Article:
However, interpreting this information must also be done with caution as this is only 1 study — and there are others demonstrating contradicting evidence.²⁷ It's also important to bear in mind that when doctors request for medical imaging to be done, there is usually some benefit that counters that risk — like diagnosing a potentially life-threatening illness. So declining a scan may result in much more detrimental effects than going through with it.
Additionally, the radiation risks of these scans can vary from person to person. For example, a child will be much more sensitive to such risks compared to an adult as their cells are still dividing more quickly.²⁷ ²⁸ Therefore, it's always important for patients to be properly educated of the costs and benefits of undergoing any medical imaging based on their individual situation.
Taken together, the latest investigations about rising thyroid cancer cases suggests that it's most likely due to a mixture of overdiagnosis and several environmental factors.
In practical terms, should asymptomatic people be regularly screened for thyroid cancer? Probably not. But refraining from population-wide screening means that the "early detection or treatment always equates to better outcomes" perception will need to change. And this comes with its own set of problems.
For many, this idea can be difficult to grasp as discovered in one study that showed how patients who choose not to investigate or treat small thyroid tumours can face negative responses from loved ones. And unfortunately, this can lead to increased anxiety, isolation, and a reluctance to monitor their condition closely.²⁹ For some, they might even receive opposition from their own doctors as some maintain a more conservative stance towards any cancer.
As Dr. Raymon Grogan, a specialist in thyroid gland diseases at the University of Chicago Medicine has said in an interview with Medscape, "We don't know who will have a bad cancer. If papillary thyroid cancer is diagnosed, we can't just let it sit there." He further explained that this is because we still don't have the right prognostic tools to determine when cancer will turn harmful or not.³⁰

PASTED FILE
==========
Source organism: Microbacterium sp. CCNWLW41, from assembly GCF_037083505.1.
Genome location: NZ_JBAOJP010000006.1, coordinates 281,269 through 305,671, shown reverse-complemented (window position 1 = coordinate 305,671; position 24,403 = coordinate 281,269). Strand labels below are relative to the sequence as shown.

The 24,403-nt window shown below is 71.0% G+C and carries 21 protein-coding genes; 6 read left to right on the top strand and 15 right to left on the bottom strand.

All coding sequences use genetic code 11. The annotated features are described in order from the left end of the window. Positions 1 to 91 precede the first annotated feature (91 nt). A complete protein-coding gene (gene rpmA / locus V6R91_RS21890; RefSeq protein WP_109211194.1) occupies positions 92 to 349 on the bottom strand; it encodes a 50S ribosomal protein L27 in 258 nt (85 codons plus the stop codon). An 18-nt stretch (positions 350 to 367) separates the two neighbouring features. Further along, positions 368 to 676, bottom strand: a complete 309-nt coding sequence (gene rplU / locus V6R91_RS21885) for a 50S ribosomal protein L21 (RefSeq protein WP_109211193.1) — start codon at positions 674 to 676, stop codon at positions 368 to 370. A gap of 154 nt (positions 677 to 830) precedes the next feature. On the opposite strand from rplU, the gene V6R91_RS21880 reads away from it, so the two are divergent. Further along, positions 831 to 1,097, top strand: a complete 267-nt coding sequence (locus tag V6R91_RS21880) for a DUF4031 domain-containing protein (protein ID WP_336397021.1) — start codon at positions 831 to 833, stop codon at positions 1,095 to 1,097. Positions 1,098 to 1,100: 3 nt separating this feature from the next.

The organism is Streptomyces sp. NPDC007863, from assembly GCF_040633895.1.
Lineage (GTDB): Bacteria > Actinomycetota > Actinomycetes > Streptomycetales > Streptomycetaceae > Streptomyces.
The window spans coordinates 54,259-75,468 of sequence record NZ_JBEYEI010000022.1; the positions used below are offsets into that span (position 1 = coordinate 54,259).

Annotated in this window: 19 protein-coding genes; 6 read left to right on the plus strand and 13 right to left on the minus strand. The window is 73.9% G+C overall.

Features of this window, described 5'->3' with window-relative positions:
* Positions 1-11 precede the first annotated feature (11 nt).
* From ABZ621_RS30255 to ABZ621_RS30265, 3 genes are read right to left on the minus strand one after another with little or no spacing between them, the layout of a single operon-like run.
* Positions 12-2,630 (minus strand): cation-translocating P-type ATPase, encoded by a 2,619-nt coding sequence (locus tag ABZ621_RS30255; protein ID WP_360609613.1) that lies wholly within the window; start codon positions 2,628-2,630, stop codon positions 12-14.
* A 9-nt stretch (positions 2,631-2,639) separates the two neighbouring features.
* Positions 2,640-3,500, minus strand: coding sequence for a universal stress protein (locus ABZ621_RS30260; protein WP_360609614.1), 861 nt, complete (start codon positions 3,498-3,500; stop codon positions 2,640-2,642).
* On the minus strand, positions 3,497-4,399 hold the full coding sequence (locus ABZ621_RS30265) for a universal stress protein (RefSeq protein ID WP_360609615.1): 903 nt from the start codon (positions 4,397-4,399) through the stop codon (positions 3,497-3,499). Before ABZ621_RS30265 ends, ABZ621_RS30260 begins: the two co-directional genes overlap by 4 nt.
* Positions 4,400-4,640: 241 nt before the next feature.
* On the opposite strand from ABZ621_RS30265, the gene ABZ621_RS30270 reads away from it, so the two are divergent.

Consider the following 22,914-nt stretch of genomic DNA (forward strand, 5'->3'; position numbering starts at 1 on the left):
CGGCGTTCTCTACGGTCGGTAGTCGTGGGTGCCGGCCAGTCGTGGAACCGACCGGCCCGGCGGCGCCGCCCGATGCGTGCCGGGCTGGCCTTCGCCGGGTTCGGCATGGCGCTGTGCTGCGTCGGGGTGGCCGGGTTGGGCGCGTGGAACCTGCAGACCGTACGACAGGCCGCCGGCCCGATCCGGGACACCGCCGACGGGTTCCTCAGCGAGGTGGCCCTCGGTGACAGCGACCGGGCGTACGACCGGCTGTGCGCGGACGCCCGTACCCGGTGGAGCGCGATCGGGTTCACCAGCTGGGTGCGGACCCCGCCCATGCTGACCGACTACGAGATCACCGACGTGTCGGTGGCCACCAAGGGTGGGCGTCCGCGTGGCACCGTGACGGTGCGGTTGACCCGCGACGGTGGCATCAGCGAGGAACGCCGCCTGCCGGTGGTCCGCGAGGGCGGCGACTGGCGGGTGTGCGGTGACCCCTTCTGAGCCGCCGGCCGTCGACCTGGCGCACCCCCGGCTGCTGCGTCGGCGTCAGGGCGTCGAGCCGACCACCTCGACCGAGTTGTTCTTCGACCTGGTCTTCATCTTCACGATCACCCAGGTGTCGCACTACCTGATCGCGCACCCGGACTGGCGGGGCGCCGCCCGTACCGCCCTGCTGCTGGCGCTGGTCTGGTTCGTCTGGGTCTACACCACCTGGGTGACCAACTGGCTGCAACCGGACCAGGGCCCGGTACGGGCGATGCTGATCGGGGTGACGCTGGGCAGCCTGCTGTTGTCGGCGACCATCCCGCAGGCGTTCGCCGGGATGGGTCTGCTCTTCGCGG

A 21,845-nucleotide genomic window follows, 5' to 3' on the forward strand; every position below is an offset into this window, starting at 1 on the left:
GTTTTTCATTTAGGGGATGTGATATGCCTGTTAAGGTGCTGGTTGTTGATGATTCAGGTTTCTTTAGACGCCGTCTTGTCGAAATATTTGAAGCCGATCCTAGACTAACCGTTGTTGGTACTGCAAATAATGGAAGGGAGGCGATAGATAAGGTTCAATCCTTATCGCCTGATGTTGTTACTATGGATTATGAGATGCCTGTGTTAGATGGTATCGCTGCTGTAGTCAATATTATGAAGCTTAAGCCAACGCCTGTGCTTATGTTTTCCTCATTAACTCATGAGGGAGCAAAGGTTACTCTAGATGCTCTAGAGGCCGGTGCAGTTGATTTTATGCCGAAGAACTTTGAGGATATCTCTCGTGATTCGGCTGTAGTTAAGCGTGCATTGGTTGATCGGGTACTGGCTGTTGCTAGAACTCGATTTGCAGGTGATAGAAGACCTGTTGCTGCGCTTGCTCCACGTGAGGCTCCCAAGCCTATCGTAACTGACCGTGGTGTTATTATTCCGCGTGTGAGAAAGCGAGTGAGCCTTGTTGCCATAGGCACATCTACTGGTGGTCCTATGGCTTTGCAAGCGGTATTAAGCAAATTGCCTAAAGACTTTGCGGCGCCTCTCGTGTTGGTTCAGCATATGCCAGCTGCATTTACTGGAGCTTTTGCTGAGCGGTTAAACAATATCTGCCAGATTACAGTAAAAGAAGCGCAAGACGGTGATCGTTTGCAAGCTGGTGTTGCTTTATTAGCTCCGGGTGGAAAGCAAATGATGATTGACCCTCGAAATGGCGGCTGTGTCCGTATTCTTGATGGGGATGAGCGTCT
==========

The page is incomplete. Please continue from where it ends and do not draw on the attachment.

Therefore, we should not assume that most thyroid tumours are small and aren't harmful. Certain people may be at higher risk of more aggressive cancers — like those battling obesity or are frequently exposed to radiation from medical imaging and other causes. So these are the groups that might benefit from thyroid screening.
While navigating conflicting views from experts can be confusing for patients, the main takeaway appears to be that a one-size-fits-all approach to diagnosing and treating thyroid cancer isn't the most effective strategy. There needs to be transparent communication between doctor and patient about their individual risks and the different options (along with their associated costs and benefits) relating to screening and treatment of thyroid cancer. This will hopefully help to minimize both overdiagnosing and failing to diagnose this highly misunderstood condition.
Thyroid cancer: Epidemic or overdiagnosis? | Endocrine Web
Thyroid cancer rates triple, and scientists look for cause | Live Science
Cancer facts & figures 2021 | American Cancer Society
Thyroid cancer rates triple, and scientists look for cause | Live Science
Hormonal therapy for thyroid cancer | Canadian Cancer Society
Second cancers after thyroid cancer | American Cancer Society
Overdiagnosis in cancer (2010)
Screening | Cancer Research UK
American cancer society recommendations for prostate cancer early detection | American Cancer Society
Key statistics for thyroid cancer | American Cancer Society
Radiation risk from medical imaging | Harvard Health Publishing
Radiation risks of medical imaging: Separating fact from fantasy | Radiological Society of North America
Radiation risk of medical imaging for adults and children | Inside Radiology
Patients who choose no intervention for small thyroid cancers report lack of support | NIH: National Cancer Institute
The author, Dawn Teh, is a health writer and former psychologist who enjoys exploring topics about the mind, body, and what helps humans thrive.